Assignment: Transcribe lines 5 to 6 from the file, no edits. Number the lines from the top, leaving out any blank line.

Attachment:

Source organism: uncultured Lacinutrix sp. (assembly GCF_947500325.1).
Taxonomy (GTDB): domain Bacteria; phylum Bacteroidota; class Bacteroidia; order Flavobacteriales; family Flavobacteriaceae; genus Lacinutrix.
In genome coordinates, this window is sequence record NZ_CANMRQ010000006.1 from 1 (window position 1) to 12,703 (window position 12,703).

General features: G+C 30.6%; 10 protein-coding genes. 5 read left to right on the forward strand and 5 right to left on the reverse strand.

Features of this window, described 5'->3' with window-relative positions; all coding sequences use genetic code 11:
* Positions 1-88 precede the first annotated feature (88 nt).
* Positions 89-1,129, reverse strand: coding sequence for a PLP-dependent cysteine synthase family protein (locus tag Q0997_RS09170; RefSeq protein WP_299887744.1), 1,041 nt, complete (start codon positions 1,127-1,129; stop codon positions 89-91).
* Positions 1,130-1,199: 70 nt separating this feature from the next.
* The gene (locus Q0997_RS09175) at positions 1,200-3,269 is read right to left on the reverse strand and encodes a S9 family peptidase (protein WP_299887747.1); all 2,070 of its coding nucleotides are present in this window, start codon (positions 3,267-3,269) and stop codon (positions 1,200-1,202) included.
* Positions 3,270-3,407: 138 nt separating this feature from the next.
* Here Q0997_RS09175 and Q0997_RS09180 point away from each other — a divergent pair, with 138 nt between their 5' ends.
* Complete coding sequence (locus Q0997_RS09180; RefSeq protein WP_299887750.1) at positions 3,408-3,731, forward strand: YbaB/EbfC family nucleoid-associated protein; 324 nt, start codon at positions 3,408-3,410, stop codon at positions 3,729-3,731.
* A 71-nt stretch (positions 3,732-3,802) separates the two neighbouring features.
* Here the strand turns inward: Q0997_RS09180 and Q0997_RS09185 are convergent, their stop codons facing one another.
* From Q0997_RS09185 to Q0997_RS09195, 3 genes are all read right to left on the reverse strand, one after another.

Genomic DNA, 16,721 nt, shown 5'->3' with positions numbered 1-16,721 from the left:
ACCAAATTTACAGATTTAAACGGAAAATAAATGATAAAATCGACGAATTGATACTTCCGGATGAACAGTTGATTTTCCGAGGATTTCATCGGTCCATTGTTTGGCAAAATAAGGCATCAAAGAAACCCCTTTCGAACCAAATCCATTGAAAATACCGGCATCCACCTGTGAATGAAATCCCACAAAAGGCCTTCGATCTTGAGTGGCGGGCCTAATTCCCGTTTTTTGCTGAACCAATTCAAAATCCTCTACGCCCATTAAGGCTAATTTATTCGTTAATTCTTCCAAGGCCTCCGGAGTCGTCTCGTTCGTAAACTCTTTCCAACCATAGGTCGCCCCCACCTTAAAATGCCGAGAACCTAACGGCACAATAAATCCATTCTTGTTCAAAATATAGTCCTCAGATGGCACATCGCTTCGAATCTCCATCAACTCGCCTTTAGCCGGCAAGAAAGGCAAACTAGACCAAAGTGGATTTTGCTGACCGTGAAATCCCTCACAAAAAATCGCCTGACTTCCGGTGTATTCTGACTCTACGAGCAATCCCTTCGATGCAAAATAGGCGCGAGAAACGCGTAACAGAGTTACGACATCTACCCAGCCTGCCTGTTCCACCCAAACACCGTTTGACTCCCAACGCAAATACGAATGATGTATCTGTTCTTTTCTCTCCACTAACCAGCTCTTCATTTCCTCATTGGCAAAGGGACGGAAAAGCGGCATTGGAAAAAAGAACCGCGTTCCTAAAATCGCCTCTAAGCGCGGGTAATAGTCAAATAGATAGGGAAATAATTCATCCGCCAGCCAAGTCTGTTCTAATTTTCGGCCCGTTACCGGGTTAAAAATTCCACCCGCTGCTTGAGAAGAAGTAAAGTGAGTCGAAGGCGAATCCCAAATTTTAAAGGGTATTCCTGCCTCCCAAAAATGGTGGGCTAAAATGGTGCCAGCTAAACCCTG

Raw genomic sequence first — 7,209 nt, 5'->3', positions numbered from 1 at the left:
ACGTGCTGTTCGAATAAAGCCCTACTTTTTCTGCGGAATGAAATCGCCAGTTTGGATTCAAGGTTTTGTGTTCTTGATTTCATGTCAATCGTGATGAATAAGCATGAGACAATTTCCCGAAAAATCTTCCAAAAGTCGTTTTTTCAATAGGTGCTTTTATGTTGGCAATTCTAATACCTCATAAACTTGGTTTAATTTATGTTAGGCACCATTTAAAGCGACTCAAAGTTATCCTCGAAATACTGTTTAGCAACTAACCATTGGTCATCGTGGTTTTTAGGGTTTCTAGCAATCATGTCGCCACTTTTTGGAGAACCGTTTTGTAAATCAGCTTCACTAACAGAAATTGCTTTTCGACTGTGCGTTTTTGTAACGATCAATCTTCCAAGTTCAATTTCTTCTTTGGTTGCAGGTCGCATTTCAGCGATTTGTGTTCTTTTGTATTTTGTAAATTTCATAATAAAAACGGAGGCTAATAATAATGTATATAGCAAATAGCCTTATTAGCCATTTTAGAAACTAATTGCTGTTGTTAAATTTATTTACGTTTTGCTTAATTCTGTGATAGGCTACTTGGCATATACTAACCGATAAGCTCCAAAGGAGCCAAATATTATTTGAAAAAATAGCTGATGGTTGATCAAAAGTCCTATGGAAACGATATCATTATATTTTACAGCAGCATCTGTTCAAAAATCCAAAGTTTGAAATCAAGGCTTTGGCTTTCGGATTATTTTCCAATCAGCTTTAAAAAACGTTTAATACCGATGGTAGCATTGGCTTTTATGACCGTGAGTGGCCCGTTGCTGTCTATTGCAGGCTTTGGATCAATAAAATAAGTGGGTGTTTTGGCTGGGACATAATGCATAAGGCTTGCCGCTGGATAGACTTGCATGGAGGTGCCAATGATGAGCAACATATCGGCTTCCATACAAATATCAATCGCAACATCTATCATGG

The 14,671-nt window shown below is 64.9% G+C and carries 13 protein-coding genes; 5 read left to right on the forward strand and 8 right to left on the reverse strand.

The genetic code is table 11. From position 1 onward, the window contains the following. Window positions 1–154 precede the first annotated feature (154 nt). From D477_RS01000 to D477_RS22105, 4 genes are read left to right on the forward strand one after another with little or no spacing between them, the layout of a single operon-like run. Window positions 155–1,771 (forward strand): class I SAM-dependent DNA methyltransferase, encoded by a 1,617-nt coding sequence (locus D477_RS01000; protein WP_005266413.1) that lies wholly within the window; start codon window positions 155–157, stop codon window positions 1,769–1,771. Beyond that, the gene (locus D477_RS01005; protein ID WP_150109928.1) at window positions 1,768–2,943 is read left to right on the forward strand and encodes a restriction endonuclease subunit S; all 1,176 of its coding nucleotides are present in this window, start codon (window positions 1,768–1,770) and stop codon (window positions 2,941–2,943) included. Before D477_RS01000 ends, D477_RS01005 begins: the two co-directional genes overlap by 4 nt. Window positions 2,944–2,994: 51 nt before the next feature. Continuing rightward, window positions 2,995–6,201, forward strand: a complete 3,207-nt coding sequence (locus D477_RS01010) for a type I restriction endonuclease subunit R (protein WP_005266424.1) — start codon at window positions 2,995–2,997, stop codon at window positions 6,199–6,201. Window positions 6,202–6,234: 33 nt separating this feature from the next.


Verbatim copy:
Features of this window, described 5'->3' with window-relative positions; all coding sequences use genetic code 11:
* Positions 1-88 precede the first annotated feature (88 nt).